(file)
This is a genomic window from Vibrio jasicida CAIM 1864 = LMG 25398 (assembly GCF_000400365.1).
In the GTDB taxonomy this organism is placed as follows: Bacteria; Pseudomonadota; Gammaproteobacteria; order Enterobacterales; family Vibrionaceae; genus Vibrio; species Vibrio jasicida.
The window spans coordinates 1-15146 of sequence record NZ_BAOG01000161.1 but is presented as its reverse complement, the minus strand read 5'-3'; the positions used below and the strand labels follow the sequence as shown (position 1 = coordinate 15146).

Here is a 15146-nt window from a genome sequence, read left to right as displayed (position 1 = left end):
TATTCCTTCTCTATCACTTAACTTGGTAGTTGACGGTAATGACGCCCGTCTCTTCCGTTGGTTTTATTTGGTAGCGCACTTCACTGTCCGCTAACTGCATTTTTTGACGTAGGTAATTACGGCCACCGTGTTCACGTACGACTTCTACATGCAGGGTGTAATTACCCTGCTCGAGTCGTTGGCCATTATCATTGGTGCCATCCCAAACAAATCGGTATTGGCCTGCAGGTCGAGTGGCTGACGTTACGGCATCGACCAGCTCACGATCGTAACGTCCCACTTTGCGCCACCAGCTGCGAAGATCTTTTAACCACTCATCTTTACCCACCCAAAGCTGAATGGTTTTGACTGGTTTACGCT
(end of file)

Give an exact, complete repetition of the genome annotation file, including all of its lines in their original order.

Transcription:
This is a genomic window from Vibrio jasicida CAIM 1864 = LMG 25398 (assembly GCF_000400365.1).
In the GTDB taxonomy this organism is placed as follows: Bacteria; Pseudomonadota; Gammaproteobacteria; order Enterobacterales; family Vibrionaceae; genus Vibrio; species Vibrio jasicida.
The window spans coordinates 1-15146 of sequence record NZ_BAOG01000161.1 but is presented as its reverse complement, the minus strand read 5'-3'; the positions used below and the strand labels follow the sequence as shown (position 1 = coordinate 15146).

Here is a 15146-nt window from a genome sequence, read left to right as displayed (position 1 = left end):
TATTCCTTCTCTATCACTTAACTTGGTAGTTGACGGTAATGACGCCCGTCTCTTCCGTTGGTTTTATTTGGTAGCGCACTTCACTGTCCGCTAACTGCATTTTTTGACGTAGGTAATTACGGCCACCGTGTTCACGTACGACTTCTACATGCAGGGTGTAATTACCCTGCTCGAGTCGTTGGCCATTATCATTGGTGCCATCCCAAACAAATCGGTATTGGCCTGCAGGTCGAGTGGCTGACGTTACGGCATCGACCAGCTCACGATCGTAACGTCCCACTTTGCGCCACCAGCTGCGAAGATCTTTTAACCACTCATCTTTACCCACCCAAAGCTGAATGGTTTTGACTGGTTTACGCT